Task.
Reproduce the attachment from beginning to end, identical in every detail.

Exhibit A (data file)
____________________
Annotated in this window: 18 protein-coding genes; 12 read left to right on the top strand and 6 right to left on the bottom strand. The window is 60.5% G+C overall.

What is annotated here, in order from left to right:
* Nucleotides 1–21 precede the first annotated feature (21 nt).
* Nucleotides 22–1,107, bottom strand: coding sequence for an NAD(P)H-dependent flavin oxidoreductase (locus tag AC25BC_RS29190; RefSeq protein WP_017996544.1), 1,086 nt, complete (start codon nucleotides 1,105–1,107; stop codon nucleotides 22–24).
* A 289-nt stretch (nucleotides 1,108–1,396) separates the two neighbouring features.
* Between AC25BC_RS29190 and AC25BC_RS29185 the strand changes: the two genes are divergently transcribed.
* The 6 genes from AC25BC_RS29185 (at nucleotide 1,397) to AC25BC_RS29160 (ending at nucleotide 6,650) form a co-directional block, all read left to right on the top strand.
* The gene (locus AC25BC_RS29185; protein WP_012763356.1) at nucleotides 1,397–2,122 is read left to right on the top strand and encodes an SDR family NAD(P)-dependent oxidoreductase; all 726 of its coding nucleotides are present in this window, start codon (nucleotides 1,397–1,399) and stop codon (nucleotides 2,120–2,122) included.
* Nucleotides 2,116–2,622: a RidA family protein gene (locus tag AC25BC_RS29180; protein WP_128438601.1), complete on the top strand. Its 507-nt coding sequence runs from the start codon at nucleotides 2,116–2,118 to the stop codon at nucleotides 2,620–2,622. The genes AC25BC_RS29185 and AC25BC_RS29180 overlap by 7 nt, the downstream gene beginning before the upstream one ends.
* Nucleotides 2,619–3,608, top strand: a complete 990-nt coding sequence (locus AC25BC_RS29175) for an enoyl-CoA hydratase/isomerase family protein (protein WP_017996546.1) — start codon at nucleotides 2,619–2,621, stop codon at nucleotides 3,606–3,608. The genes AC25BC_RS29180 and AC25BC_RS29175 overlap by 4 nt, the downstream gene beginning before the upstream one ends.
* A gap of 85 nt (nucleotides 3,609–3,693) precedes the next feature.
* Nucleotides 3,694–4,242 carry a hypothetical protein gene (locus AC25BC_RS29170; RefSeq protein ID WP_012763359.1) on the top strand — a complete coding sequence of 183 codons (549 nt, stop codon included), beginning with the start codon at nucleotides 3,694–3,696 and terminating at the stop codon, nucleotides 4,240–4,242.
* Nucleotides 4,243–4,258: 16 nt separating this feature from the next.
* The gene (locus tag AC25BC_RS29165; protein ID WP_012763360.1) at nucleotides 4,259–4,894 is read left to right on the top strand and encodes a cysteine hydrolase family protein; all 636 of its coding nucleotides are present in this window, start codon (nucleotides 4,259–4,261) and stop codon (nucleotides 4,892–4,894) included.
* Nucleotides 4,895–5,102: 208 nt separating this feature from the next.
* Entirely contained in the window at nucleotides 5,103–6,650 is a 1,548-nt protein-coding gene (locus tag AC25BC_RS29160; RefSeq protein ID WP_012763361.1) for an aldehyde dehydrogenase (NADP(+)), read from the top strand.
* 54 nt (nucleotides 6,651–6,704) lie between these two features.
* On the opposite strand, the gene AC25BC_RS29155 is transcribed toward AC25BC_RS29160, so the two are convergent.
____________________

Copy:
Annotated in this window: 18 protein-coding genes; 12 read left to right on the top strand and 6 right to left on the bottom strand. The window is 60.5% G+C overall.

What is annotated here, in order from left to right:
* Nucleotides 1–21 precede the first annotated feature (21 nt).
* Nucleotides 22–1,107, bottom strand: coding sequence for an NAD(P)H-dependent flavin oxidoreductase (locus tag AC25BC_RS29190; RefSeq protein WP_017996544.1), 1,086 nt, complete (start codon nucleotides 1,105–1,107; stop codon nucleotides 22–24).
* A 289-nt stretch (nucleotides 1,108–1,396) separates the two neighbouring features.
* Between AC25BC_RS29190 and AC25BC_RS29185 the strand changes: the two genes are divergently transcribed.
* The 6 genes from AC25BC_RS29185 (at nucleotide 1,397) to AC25BC_RS29160 (ending at nucleotide 6,650) form a co-directional block, all read left to right on the top strand.
* The gene (locus AC25BC_RS29185; protein WP_012763356.1) at nucleotides 1,397–2,122 is read left to right on the top strand and encodes an SDR family NAD(P)-dependent oxidoreductase; all 726 of its coding nucleotides are present in this window, start codon (nucleotides 1,397–1,399) and stop codon (nucleotides 2,120–2,122) included.
* Nucleotides 2,116–2,622: a RidA family protein gene (locus tag AC25BC_RS29180; protein WP_128438601.1), complete on the top strand. Its 507-nt coding sequence runs from the start codon at nucleotides 2,116–2,118 to the stop codon at nucleotides 2,620–2,622. The genes AC25BC_RS29185 and AC25BC_RS29180 overlap by 7 nt, the downstream gene beginning before the upstream one ends.
* Nucleotides 2,619–3,608, top strand: a complete 990-nt coding sequence (locus AC25BC_RS29175) for an enoyl-CoA hydratase/isomerase family protein (protein WP_017996546.1) — start codon at nucleotides 2,619–2,621, stop codon at nucleotides 3,606–3,608. The genes AC25BC_RS29180 and AC25BC_RS29175 overlap by 4 nt, the downstream gene beginning before the upstream one ends.
* A gap of 85 nt (nucleotides 3,609–3,693) precedes the next feature.
* Nucleotides 3,694–4,242 carry a hypothetical protein gene (locus AC25BC_RS29170; RefSeq protein ID WP_012763359.1) on the top strand — a complete coding sequence of 183 codons (549 nt, stop codon included), beginning with the start codon at nucleotides 3,694–3,696 and terminating at the stop codon, nucleotides 4,240–4,242.
* Nucleotides 4,243–4,258: 16 nt separating this feature from the next.
* The gene (locus tag AC25BC_RS29165; protein ID WP_012763360.1) at nucleotides 4,259–4,894 is read left to right on the top strand and encodes a cysteine hydrolase family protein; all 636 of its coding nucleotides are present in this window, start codon (nucleotides 4,259–4,261) and stop codon (nucleotides 4,892–4,894) included.
* Nucleotides 4,895–5,102: 208 nt separating this feature from the next.
* Entirely contained in the window at nucleotides 5,103–6,650 is a 1,548-nt protein-coding gene (locus tag AC25BC_RS29160; RefSeq protein ID WP_012763361.1) for an aldehyde dehydrogenase (NADP(+)), read from the top strand.
* 54 nt (nucleotides 6,651–6,704) lie between these two features.
* On the opposite strand, the gene AC25BC_RS29155 is transcribed toward AC25BC_RS29160, so the two are convergent.